52. The system of claim 51, wherein the power generator is a radio frequency power generator.
53. The system of claim 51, wherein the temperature sensors are digital sensor chips, and the temperature data is digital.
54. The system of claim 51, wherein the common electrical bus extends through the elongate member and is directly connected to the plurality of temperature sensors.
55. The system of claim 51, further comprising an intermediate electrical bus extending through the elongate member, wherein the common electrical bus is located in the proximal end of the elongate member and is indirectly connected to the plurality of temperature sensors through the intermediate electrical bus.
56. The system of claim 51 , wherein the medical probe comprises a handle mounted to the proximal end of the elongate member, and the handle comprises an interface to connect the cable to ablation lead and common electrical bus.
57. A power generator for use with a medical probe having an ablation element and a digital temperature sensor, comprising: a power source configured for delivering ablation power to the ablation element; and temperature control circuitry configured for communicating with the digital temperature sensor.
58. The power generator of claim 57, further comprising a generator interface configured for mating with a cable from the medical probe and receiving digital data from the digital temperature sensor, wherein the temperature control circuitry is configured for receiving the digital data from the generator interface.
59. The power generator of claim 57, wherein the medical probe has a plurality of digital temperature sensors, and the temperature control circuitry is configured for communicating with the plurality of temperature sensors.
60. The power generator of claim 59, further comprising a generator interface configured for mating with a cable from the medical probe and serially receiving digital data from the plurality of digital temperature sensors, wherein the temperature control circuitry is configured for receiving the digital data from the generator interface.
61. The power generator of claim 57, wherein the temperature control circuitry comprises a microprocessor.
62. The power generator of claim 57, wherein the power source is an RF power source.
63. A power generator for use with a medical probe having at least one ablation element and a plurality of temperature sensors located on a common data bus, comprising: a power source configured for delivering ablation power to the ablation element, and temperature control circuitry configured for communicating with the plurality of temperatures sensors.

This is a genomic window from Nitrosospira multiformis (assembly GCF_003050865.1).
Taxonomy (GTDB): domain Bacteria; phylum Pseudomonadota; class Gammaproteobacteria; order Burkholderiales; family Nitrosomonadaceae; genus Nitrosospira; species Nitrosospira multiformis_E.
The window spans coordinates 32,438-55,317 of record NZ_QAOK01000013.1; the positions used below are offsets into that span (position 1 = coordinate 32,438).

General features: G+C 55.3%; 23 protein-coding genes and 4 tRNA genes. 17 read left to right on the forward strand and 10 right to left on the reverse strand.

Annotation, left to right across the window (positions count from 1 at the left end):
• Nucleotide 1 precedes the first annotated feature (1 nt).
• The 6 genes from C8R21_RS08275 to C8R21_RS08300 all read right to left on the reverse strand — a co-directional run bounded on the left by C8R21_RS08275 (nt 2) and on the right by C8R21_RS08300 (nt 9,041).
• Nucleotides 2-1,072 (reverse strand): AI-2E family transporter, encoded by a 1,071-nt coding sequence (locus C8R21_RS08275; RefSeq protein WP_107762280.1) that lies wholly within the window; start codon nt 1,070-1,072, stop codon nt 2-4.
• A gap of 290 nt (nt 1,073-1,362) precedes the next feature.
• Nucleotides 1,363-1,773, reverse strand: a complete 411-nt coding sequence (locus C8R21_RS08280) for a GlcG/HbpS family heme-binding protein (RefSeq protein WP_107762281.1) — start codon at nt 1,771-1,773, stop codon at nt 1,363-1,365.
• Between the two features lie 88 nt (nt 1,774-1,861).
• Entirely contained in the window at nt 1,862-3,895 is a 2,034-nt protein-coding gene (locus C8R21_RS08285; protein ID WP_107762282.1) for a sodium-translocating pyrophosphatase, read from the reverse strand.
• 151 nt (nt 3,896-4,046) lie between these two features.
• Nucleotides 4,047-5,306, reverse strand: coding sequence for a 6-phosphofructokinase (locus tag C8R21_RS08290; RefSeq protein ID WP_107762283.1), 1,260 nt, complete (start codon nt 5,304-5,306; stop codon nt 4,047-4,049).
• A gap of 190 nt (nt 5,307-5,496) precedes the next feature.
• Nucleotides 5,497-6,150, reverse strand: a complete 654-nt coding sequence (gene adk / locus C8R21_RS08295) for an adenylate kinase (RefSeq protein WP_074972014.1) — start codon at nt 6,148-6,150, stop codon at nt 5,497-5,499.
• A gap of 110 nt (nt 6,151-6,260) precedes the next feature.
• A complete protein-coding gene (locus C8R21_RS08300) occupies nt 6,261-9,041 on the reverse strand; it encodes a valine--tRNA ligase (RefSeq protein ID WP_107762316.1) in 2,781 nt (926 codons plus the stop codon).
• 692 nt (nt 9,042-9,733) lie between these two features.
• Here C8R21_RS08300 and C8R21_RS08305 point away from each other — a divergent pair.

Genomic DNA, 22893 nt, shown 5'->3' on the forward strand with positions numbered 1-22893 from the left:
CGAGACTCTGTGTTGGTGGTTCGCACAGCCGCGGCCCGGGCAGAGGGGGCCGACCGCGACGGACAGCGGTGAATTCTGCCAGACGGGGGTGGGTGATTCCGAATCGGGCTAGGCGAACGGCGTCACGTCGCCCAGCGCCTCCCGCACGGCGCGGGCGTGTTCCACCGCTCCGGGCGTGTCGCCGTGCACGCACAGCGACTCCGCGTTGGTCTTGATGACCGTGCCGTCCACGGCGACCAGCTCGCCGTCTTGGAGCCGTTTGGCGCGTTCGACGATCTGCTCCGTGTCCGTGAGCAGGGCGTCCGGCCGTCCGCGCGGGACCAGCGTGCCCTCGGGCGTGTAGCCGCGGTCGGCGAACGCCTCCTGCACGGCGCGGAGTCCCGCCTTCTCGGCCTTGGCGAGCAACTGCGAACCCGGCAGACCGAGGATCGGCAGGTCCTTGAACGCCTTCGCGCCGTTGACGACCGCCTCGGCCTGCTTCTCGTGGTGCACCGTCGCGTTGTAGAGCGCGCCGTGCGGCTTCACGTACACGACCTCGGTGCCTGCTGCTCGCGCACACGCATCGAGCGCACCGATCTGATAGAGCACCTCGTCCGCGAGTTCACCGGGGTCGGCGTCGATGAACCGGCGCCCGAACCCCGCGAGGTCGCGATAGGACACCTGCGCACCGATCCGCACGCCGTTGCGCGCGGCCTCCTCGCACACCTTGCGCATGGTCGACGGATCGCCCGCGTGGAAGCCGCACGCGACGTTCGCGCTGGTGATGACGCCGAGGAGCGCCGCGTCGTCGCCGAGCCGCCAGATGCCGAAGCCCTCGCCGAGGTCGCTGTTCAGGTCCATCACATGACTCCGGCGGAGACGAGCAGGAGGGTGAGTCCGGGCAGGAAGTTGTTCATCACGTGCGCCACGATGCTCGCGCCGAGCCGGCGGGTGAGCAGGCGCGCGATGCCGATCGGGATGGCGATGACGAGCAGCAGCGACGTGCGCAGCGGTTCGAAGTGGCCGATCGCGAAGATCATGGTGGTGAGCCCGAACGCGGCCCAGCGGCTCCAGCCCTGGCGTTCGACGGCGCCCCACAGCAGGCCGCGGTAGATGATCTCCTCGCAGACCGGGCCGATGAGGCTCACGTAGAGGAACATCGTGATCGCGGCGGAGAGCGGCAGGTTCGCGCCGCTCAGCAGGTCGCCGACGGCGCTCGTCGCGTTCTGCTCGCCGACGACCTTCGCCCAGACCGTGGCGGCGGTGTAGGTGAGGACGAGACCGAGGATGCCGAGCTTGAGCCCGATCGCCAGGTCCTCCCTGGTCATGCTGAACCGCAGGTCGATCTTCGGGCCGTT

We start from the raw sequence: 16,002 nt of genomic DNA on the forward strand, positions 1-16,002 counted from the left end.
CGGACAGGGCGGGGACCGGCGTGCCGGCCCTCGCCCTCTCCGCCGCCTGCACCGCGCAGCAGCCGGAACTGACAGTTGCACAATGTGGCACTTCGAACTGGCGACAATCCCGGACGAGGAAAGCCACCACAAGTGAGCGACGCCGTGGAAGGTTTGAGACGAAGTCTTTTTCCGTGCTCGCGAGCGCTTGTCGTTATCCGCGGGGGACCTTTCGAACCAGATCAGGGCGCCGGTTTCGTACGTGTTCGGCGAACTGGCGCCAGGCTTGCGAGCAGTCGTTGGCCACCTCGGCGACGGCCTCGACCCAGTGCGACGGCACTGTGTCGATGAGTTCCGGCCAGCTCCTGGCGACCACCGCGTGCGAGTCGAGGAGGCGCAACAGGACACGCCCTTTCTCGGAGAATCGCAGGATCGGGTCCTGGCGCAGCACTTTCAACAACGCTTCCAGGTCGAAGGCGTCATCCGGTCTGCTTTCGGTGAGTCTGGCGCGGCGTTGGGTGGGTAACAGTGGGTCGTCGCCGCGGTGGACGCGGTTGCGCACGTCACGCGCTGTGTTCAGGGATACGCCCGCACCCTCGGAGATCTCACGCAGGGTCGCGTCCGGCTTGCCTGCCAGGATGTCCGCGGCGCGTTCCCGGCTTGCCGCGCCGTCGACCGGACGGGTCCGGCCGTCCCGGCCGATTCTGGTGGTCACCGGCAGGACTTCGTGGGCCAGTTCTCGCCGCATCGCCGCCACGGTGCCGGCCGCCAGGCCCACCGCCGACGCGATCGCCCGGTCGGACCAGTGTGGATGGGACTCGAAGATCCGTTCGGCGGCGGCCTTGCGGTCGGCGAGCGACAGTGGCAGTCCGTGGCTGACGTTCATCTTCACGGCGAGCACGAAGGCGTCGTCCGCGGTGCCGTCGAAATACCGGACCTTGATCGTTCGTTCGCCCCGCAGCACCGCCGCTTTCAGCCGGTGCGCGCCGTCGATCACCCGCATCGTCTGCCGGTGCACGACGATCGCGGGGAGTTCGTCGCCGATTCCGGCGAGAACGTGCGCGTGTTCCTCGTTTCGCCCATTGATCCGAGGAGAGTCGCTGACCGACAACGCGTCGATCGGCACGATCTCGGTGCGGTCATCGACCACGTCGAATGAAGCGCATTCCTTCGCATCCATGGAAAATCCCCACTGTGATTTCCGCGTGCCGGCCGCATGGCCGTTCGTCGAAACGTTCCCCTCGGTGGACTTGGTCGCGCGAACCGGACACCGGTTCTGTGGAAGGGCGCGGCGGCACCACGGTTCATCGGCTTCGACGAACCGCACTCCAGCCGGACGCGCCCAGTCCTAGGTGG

64. The power generator of claim 63, wherein the temperature sensors are digital temperature sensors.
65. The power generator of claim 63, wherein the temperature sensors are analog temperature sensors.
66. The power generator of claim 63, wherein the power source is an RF power source.
PCT/EP2001/006986 2000-06-30 2001-06-20 Medical probe with reduced number of temperature sensor wires WO2002000129A9 (en)

Priority Applications (2)

Application Number Priority Date Filing Date Title
US09/609,604 2000-06-30
US09609604 US6511478B1 (en) 2000-06-30 2000-06-30 Medical probe with reduced number of temperature sensor wires

Applications Claiming Priority (7)

Application Number Priority Date Filing Date Title
AU8576901A AU8576901A (en) 2000-06-30 2001-06-20 Medical probe with reduced number of temperature sensor wires
DE2001611231 DE60111231T2 (en) 2000-06-30 2001-06-20 Medical probe with a reduced number of temperature sensor wires
JP2002504914A JP5160716B2 (en) 2000-06-30 2001-06-20 Medical probe with a reduced number of temperature sensor wire
DE2001611231 DE60111231D1 (en) 2000-06-30 2001-06-20 Medical probe with a reduced number of temperature sensor wires
AT01965015T AT296581T (en) 2000-06-30 2001-06-20 Medical probe with a reduced number of temperature sensor wires
EP20010965015 EP1299044B1 (en) 2000-06-30 2001-06-20 Medical probe with reduced number of temperature sensor wires
CA 2413129 CA2413129A1 (en) 2000-06-30 2001-06-20 Medical probe with reduced number of temperature sensor wires